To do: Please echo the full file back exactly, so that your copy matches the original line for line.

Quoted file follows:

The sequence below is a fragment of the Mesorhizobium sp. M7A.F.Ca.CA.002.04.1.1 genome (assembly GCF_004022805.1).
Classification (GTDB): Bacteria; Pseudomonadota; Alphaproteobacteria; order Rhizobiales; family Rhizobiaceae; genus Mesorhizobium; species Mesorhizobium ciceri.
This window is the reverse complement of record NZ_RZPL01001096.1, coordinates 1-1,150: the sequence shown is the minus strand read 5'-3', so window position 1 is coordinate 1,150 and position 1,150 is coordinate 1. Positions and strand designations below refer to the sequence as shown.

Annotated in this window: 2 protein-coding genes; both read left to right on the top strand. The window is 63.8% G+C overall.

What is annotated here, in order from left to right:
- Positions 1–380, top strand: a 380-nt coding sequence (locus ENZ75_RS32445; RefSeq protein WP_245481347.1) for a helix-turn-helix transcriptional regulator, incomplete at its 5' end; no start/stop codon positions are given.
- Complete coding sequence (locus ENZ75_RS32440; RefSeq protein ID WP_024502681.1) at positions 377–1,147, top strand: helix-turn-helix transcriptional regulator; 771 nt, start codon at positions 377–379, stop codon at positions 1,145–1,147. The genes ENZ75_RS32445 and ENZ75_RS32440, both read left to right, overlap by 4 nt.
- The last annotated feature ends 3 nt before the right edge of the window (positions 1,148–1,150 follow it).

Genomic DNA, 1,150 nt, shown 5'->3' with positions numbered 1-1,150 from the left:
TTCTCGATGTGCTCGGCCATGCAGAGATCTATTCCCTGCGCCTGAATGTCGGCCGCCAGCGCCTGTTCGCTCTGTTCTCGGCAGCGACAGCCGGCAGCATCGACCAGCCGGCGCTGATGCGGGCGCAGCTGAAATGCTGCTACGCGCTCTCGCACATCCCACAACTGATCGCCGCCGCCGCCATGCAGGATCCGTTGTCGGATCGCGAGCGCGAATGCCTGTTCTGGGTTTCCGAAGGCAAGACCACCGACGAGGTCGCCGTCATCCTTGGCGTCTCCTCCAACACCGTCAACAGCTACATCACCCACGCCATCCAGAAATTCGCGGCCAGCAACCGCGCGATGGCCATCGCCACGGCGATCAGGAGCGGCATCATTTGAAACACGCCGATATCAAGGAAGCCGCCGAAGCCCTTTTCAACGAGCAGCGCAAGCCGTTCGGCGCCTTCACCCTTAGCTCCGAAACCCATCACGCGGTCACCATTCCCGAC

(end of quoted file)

The sequence below is a fragment of the Mesorhizobium sp. M7A.F.Ca.CA.002.04.1.1 genome (assembly GCF_004022805.1).
Classification (GTDB): Bacteria; Pseudomonadota; Alphaproteobacteria; order Rhizobiales; family Rhizobiaceae; genus Mesorhizobium; species Mesorhizobium ciceri.
This window is the reverse complement of record NZ_RZPL01001096.1, coordinates 1-1,150: the sequence shown is the minus strand read 5'-3', so window position 1 is coordinate 1,150 and position 1,150 is coordinate 1. Positions and strand designations below refer to the sequence as shown.

Annotated in this window: 2 protein-coding genes; both read left to right on the top strand. The window is 63.8% G+C overall.

What is annotated here, in order from left to right:
- Positions 1–380, top strand: a 380-nt coding sequence (locus ENZ75_RS32445; RefSeq protein WP_245481347.1) for a helix-turn-helix transcriptional regulator, incomplete at its 5' end; no start/stop codon positions are given.
- Complete coding sequence (locus ENZ75_RS32440; RefSeq protein ID WP_024502681.1) at positions 377–1,147, top strand: helix-turn-helix transcriptional regulator; 771 nt, start codon at positions 377–379, stop codon at positions 1,145–1,147. The genes ENZ75_RS32445 and ENZ75_RS32440, both read left to right, overlap by 4 nt.
- The last annotated feature ends 3 nt before the right edge of the window (positions 1,148–1,150 follow it).

Genomic DNA, 1,150 nt, shown 5'->3' with positions numbered 1-1,150 from the left:
TTCTCGATGTGCTCGGCCATGCAGAGATCTATTCCCTGCGCCTGAATGTCGGCCGCCAGCGCCTGTTCGCTCTGTTCTCGGCAGCGACAGCCGGCAGCATCGACCAGCCGGCGCTGATGCGGGCGCAGCTGAAATGCTGCTACGCGCTCTCGCACATCCCACAACTGATCGCCGCCGCCGCCATGCAGGATCCGTTGTCGGATCGCGAGCGCGAATGCCTGTTCTGGGTTTCCGAAGGCAAGACCACCGACGAGGTCGCCGTCATCCTTGGCGTCTCCTCCAACACCGTCAACAGCTACATCACCCACGCCATCCAGAAATTCGCGGCCAGCAACCGCGCGATGGCCATCGCCACGGCGATCAGGAGCGGCATCATTTGAAACACGCCGATATCAAGGAAGCCGCCGAAGCCCTTTTCAACGAGCAGCGCAAGCCGTTCGGCGCCTTCACCCTTAGCTCCGAAACCCATCACGCGGTCACCATTCCCGAC